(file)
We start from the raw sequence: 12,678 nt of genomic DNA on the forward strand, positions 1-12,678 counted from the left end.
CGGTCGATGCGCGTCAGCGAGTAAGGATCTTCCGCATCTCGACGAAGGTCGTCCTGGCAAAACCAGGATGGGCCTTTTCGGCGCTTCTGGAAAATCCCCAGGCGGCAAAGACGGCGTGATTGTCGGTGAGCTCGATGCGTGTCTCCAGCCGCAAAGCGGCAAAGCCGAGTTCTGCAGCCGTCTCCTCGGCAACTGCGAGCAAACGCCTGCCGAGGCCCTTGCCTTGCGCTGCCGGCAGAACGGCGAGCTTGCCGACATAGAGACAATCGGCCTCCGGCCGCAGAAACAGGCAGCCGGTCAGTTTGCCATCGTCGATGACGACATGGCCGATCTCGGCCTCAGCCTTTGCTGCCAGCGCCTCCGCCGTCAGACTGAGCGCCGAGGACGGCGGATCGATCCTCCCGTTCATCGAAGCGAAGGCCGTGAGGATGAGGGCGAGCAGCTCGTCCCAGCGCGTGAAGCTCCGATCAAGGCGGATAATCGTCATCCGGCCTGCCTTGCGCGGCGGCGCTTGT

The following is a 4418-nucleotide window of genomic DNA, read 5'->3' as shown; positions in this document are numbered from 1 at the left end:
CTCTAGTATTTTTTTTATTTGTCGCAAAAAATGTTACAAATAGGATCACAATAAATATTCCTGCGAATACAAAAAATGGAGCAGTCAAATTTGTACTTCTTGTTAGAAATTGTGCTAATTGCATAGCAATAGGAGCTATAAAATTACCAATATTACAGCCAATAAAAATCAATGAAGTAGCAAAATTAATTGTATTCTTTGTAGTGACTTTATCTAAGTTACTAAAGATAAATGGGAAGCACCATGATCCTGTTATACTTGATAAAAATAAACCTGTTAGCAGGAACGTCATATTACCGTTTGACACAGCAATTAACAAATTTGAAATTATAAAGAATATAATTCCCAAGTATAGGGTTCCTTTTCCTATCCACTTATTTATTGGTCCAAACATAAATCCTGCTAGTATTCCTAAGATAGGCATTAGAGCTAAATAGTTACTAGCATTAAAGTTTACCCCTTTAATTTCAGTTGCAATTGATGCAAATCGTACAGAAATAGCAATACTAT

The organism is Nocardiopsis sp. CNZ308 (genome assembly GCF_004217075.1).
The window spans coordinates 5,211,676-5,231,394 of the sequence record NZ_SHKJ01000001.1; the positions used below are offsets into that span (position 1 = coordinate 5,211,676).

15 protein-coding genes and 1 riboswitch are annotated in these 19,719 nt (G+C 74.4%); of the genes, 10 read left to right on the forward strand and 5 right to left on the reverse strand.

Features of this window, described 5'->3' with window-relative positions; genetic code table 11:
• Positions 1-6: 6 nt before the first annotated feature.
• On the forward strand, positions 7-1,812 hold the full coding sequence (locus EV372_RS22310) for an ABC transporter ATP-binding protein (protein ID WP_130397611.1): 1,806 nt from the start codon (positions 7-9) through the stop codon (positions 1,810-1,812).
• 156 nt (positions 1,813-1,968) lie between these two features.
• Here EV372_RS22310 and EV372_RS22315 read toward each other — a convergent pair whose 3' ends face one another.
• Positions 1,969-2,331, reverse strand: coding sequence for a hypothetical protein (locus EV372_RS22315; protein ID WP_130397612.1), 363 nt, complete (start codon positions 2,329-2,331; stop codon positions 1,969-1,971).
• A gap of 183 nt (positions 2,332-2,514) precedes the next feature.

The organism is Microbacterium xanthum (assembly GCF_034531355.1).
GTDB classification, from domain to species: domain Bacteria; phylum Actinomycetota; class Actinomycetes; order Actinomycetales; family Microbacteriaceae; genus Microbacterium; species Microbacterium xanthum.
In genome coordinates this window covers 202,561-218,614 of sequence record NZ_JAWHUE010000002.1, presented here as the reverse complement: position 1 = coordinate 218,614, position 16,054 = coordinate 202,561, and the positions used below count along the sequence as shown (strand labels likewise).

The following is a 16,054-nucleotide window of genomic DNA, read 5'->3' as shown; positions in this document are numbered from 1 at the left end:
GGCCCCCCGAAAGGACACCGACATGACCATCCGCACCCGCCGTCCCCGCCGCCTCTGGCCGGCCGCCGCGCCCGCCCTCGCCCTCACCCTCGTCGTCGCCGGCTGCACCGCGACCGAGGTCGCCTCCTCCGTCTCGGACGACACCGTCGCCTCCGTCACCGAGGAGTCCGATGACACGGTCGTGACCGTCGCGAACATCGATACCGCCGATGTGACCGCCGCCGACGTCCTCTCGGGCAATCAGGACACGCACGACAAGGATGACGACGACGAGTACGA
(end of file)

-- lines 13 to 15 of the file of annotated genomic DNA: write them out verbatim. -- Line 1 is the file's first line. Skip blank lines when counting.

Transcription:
• Positions 1,969-2,331, reverse strand: coding sequence for a hypothetical protein (locus EV372_RS22315; protein ID WP_130397612.1), 363 nt, complete (start codon positions 2,329-2,331; stop codon positions 1,969-1,971).
• A gap of 183 nt (positions 2,332-2,514) precedes the next feature.

The organism is Microbacterium xanthum (assembly GCF_034531355.1).